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Radiation Belt Radial Diffusion at Earth and Beyond
  • Solène Lejosne,
  • Peter Kollmann
Solène Lejosne
University of California, Berkeley, University of California, Berkeley

Corresponding Author:[email protected]

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Peter Kollmann
Johns Hopkins University, Applied Physics Laboratory, Johns Hopkins University, Applied Physics Laboratory
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The year 2019 marks the 60th anniversary of the concept of radial diffusion in magnetospheric research. This makes it one of the oldest research topics in radiation belt science. While first introduced to account for the existence of the Earth’s outer belt, radial diffusion is now applied to the radiation belts of all strongly magnetized planets. But for all its study and application, radial diffusion remains an elusive process. As the theoretical picture evolved over time, so, too, did the definitions of various related concepts, such as the notion of radial transport. Whether data is scarce or not, doubts in the efficacy of the process remain due to the use of various unchecked assumptions. As a result, quantifying radial diffusion still represents a major challenge to tackle in order to advance our understanding of and ability to model radiation belt dynamics. The core objective of this review is to address the confusion that emerges from the coexistence of various definitions of radial diffusion, and to highlight the complexity and subtleties of the problem. To contextualize, we provide a historical perspective on radial diffusion research: why and how the concept of radial diffusion was introduced at Earth, how it evolved, and how it was transposed to the radiation belts of the giant planets. Then, we discuss the necessary theoretical tools to unify the evolving image of radial diffusion, describe radiation belt drift dynamics, and carry out contemporary radial diffusion research.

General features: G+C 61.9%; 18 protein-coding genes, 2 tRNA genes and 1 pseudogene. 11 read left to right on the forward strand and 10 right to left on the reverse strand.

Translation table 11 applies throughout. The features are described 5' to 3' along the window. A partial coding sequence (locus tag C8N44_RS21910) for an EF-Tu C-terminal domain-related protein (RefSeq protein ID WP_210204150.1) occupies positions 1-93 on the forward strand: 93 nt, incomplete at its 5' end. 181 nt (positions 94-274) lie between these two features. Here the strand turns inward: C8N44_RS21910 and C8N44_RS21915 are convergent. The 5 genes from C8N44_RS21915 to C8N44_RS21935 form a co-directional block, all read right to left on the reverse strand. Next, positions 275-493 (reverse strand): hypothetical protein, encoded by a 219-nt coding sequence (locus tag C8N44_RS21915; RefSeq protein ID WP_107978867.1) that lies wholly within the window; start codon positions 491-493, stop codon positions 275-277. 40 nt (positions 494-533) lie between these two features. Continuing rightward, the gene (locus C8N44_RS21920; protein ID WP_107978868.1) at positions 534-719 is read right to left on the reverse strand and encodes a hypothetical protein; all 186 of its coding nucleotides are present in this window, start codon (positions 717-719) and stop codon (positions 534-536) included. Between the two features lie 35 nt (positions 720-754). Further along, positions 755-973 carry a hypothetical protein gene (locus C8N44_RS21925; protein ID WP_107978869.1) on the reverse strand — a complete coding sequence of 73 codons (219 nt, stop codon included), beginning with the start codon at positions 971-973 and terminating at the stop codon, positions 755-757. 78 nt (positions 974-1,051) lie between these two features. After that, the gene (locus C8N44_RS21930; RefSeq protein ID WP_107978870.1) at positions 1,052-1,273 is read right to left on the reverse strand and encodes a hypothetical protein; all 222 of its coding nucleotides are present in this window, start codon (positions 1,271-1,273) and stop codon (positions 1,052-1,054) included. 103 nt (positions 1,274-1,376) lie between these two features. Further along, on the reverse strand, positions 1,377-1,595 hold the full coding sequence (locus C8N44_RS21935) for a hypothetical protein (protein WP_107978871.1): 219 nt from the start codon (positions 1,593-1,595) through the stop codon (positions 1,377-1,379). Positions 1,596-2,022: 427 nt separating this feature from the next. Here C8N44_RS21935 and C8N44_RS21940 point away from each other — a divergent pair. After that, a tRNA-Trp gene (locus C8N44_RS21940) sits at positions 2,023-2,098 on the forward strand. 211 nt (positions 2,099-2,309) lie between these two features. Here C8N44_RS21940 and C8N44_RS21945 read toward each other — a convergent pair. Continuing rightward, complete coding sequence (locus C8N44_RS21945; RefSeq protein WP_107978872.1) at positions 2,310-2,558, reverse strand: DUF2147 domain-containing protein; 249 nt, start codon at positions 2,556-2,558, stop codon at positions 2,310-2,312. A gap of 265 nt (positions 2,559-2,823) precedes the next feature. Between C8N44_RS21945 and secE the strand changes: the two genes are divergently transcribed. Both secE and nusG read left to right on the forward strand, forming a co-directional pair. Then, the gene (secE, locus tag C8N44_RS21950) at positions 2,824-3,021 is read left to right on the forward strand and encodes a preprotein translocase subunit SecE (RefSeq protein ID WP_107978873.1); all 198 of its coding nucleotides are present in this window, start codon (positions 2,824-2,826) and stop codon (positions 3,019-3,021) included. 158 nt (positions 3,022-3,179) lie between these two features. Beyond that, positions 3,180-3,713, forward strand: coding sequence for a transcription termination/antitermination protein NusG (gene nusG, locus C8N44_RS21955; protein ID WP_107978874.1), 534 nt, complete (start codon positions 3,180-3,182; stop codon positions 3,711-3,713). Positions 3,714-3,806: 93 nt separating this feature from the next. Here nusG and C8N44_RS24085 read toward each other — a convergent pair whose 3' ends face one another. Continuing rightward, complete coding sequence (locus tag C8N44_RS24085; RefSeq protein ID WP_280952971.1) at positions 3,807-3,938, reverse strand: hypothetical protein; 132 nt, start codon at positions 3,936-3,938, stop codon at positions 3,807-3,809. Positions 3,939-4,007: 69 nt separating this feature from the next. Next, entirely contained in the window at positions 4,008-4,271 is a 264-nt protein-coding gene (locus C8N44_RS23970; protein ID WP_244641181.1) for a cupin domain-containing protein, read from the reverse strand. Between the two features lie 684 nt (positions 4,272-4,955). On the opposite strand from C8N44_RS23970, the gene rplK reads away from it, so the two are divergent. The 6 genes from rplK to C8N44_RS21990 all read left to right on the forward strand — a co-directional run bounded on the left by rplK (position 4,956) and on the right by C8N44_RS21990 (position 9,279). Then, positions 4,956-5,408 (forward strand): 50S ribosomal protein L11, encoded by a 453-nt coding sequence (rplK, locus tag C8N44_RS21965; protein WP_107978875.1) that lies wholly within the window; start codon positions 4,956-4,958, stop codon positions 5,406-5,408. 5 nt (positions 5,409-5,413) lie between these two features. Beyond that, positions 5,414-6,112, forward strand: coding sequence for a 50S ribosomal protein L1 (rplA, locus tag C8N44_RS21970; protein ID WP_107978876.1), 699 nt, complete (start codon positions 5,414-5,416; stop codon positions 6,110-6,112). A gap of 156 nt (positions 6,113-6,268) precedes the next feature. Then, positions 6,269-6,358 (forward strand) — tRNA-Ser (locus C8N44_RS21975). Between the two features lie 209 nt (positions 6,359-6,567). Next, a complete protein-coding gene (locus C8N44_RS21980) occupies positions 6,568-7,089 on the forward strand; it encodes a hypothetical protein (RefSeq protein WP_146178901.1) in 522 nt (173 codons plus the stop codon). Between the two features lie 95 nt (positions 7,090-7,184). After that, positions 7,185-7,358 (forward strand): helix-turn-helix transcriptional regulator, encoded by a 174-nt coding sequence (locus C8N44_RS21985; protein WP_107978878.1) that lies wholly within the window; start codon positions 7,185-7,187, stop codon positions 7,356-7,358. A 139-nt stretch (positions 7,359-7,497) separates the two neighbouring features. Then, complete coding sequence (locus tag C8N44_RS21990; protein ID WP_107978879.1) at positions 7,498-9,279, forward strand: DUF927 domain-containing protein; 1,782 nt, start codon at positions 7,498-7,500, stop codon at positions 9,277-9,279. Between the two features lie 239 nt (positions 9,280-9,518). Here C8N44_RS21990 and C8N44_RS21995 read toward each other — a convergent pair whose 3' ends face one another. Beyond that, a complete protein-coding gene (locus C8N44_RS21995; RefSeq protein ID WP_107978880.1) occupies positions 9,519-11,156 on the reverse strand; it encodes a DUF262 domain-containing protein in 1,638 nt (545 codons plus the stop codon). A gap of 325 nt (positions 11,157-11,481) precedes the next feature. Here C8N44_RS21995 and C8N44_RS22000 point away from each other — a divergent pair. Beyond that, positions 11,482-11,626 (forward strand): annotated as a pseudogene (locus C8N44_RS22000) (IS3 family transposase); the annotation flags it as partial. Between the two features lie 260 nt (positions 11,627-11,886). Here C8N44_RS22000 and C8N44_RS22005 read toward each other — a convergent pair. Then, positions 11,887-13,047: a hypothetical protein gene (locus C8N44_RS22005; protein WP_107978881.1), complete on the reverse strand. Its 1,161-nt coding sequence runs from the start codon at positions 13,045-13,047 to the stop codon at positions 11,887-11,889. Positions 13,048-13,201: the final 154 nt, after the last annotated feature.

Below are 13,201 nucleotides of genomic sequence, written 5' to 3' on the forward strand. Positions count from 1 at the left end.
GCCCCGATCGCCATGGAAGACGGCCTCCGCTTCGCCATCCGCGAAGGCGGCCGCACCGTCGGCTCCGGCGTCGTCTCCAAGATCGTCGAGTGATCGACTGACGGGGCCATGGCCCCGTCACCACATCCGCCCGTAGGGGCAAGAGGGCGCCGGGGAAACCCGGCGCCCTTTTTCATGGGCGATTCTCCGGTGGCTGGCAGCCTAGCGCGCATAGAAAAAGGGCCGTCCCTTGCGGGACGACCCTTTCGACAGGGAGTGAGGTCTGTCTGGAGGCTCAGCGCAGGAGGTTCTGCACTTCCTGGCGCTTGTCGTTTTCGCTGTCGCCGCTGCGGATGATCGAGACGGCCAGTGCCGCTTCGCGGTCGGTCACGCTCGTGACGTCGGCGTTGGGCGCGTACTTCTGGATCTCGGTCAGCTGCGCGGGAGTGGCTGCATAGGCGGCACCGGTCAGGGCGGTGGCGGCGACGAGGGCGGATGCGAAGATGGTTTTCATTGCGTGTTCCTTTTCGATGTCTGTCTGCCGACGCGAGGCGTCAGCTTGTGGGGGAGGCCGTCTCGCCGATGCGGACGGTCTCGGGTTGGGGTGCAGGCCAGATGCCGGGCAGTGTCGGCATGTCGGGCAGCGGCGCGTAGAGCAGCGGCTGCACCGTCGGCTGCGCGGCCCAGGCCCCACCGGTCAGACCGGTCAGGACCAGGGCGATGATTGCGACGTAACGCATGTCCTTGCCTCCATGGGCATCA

Jun 2020Published in Journal of Geophysical Research: Space Physics volume 125 issue 6. 10.1029/2020JA027893